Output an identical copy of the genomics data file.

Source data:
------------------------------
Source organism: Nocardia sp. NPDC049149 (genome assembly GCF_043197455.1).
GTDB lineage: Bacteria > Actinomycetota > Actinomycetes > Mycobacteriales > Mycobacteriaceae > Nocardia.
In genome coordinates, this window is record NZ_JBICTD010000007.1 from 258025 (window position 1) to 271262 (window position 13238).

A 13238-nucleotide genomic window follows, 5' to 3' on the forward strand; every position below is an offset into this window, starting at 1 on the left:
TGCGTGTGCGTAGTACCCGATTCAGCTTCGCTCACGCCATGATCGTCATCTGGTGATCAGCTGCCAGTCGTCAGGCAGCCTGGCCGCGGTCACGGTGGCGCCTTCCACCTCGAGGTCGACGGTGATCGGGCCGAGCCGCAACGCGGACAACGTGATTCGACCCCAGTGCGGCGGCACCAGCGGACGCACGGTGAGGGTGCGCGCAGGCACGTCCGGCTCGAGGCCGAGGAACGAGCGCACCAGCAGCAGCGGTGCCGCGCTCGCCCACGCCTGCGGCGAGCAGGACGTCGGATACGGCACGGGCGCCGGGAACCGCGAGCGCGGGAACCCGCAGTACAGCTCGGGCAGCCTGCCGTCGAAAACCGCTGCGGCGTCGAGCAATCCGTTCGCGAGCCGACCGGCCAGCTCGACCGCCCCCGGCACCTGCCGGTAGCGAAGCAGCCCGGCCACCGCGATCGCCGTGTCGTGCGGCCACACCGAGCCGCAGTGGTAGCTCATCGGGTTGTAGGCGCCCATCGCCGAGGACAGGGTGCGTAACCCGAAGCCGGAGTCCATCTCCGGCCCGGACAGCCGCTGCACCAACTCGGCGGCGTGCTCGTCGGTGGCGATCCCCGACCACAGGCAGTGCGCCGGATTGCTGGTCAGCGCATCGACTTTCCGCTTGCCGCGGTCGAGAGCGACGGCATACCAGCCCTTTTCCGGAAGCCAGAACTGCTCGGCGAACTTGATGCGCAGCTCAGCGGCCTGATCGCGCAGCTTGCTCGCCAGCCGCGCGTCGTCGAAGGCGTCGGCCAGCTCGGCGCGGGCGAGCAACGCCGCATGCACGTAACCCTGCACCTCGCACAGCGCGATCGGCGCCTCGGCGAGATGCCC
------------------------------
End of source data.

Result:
Source organism: Nocardia sp. NPDC049149 (genome assembly GCF_043197455.1).
GTDB lineage: Bacteria > Actinomycetota > Actinomycetes > Mycobacteriales > Mycobacteriaceae > Nocardia.
In genome coordinates, this window is record NZ_JBICTD010000007.1 from 258025 (window position 1) to 271262 (window position 13238).

A 13238-nucleotide genomic window follows, 5' to 3' on the forward strand; every position below is an offset into this window, starting at 1 on the left:
TGCGTGTGCGTAGTACCCGATTCAGCTTCGCTCACGCCATGATCGTCATCTGGTGATCAGCTGCCAGTCGTCAGGCAGCCTGGCCGCGGTCACGGTGGCGCCTTCCACCTCGAGGTCGACGGTGATCGGGCCGAGCCGCAACGCGGACAACGTGATTCGACCCCAGTGCGGCGGCACCAGCGGACGCACGGTGAGGGTGCGCGCAGGCACGTCCGGCTCGAGGCCGAGGAACGAGCGCACCAGCAGCAGCGGTGCCGCGCTCGCCCACGCCTGCGGCGAGCAGGACGTCGGATACGGCACGGGCGCCGGGAACCGCGAGCGCGGGAACCCGCAGTACAGCTCGGGCAGCCTGCCGTCGAAAACCGCTGCGGCGTCGAGCAATCCGTTCGCGAGCCGACCGGCCAGCTCGACCGCCCCCGGCACCTGCCGGTAGCGAAGCAGCCCGGCCACCGCGATCGCCGTGTCGTGCGGCCACACCGAGCCGCAGTGGTAGCTCATCGGGTTGTAGGCGCCCATCGCCGAGGACAGGGTGCGTAACCCGAAGCCGGAGTCCATCTCCGGCCCGGACAGCCGCTGCACCAACTCGGCGGCGTGCTCGTCGGTGGCGATCCCCGACCACAGGCAGTGCGCCGGATTGCTGGTCAGCGCATCGACTTTCCGCTTGCCGCGGTCGAGAGCGACGGCATACCAGCCCTTTTCCGGAAGCCAGAACTGCTCGGCGAACTTGATGCGCAGCTCAGCGGCCTGATCGCGCAGCTTGCTCGCCAGCCGCGCGTCGTCGAAGGCGTCGGCCAGCTCGGCGCGGGCGAGCAACGCCGCATGCACGTAACCCTGCACCTCGCACAGCGCGATCGGCGCCTCGGCGAGATGCCC